Honeycomb blinds
Image of honeycomb blinds via Made by Mood

Panel blinds — suitable for large doors, windows or bi-fold doors, these fabric panels attach to an aluminium track and slide behind each other when opened. These also come in blockout, light filtering and sunscreen options so you can choose between ultimate privacy to simply reducing glare and heat while maintaining the view.

Curtains — available in sheer fabrics for that floaty, romantic feel, to lined drape fabric for blockout. Curtains in drape fabric are also great insulators, while the sheer curtains gently diffuse light and can be hung in front of block out rollers or plantation shutters.

Curtains
Image of curtains via Reno Rumble

Plantation shutters — a super pricey option that generally requires professionals to install, plantation shutters are completely cordless timber, timber-look or aluminum shutters. Shutters are fitted as a part of the window and can be made to suit any shape window such as arch or round windows.

bright and colourful living room
Image of plantation shutters styled by Emma Blomfield, photography by Lisa Zhu



And just to make things more confusing, many of these window treatments have additional options such as cordless, semi-cordless, wand, chain or automated.

So how to decide on the right window treatment?

Our top tips for choosing the right window treatment

1. Decide on your budget

You might be surprised to learn just how expensive some window treatment options can be! I got a quote for honeycomb blinds throughout my house and choked when I heard the price!

Your budget may immediately rule out some options such as plantation shutters or make you decide to order and install the blinds yourself rather than having them installed by the provider. I saved over 50% by measuring and installing our honeycomb blinds which I bought online. The only downside I found buying online was that I had to wait several weeks for my blinds to arrive, however DIY Online Blinds are delivered in 15 days so there are speedier options available.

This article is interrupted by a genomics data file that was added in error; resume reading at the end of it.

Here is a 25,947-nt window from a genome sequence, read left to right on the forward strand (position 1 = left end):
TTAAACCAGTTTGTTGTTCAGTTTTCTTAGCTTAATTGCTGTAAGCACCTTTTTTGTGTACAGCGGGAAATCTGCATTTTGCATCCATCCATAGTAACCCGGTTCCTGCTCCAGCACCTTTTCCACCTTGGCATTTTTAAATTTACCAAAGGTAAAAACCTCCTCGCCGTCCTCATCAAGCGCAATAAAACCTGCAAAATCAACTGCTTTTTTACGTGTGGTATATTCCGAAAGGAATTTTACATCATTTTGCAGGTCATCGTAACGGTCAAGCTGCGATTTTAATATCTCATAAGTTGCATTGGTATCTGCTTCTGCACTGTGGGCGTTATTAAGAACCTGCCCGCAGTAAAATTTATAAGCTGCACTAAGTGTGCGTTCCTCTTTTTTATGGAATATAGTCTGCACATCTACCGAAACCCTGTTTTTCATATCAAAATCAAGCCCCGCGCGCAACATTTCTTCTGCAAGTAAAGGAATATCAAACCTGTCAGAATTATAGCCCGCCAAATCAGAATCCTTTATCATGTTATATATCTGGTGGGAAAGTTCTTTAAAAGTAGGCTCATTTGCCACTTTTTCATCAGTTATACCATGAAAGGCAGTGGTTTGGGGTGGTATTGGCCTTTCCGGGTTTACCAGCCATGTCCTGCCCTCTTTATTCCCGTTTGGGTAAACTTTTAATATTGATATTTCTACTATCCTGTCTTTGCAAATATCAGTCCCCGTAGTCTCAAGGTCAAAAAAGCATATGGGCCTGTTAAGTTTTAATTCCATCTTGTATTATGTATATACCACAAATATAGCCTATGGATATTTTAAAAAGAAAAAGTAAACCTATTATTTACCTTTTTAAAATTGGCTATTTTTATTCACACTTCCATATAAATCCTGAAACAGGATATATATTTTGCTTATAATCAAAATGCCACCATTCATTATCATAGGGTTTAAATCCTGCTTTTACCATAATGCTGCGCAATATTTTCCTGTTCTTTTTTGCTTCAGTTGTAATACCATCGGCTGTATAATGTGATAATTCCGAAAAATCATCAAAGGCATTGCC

Roller blind and sheer curtain
Image of roller blinds and curtain via Apartment Therapy

2. Decide on your style

Some window treatments are better suited to certain interior styles than others. Consider what look you are going for and research what window treatment best suits the style by looking at sites such as Houzz and Pinterest. The style may also determine if you go with face mounted or recess fit options.

3. Get the colour scheme right

Take the time to request samples or swatches so you can see how they look in your home. If you have cool white walls, a warm white window treatment may look yellowish and vice versa, if you have warm white walls and use a cool white fabric on your windows, you may find they look bluish.

Textures and patterns can add interest so why not request a few samples outside your comfort zone to see how they look in your home too.

Vertical blinds
Image of vertical blinds via Idyll Og Him

4. Decide on the finer details

Once you know the option you’re going with and the colour or finish, it’s time to make all the small decisions that can have a big impact – face mounted or recessed; left or right control; chain, cord, cordless or wand control; track colour; base rail colour… Again, the research you did into your interior style will help you make these decisions.

5. Find a supplier

As I mentioned, I saved over 50% on the price I was quoted by buying my blinds online. Don’t just consider the physical stores in your area when looking for blinds when there are excellent online stores that can save you big bucks. For example, DIY Online Blinds guarantee to beat any price, have a huge choice of window treatments, are 100% Australian and come with a 5 year warranty.

Has this guide helped you decide on what window treatment to use? Do you have other useful tips you can share in the comments below?

11 COMMENTS

  1. This is very timely, Gina, as I have been trying to work out what window coverings to use in the bathrooms. The biggest issue is the bathroom on the ground floor that has a floor to ceiling window facing the street! We are getting external ‘zipscreens’ on most windows, which are great for daytime privacy and keeping the insects out in Summer, but they don’t offer privacy at night, which could be a bit of a problem for anyone using that bathroom!

    Some good options to think through from here for interior blinds though. I love the honeycomb ones you chose – I’d like to have blockouts on some windows and curtains on a couple of the living areas and main bedroom.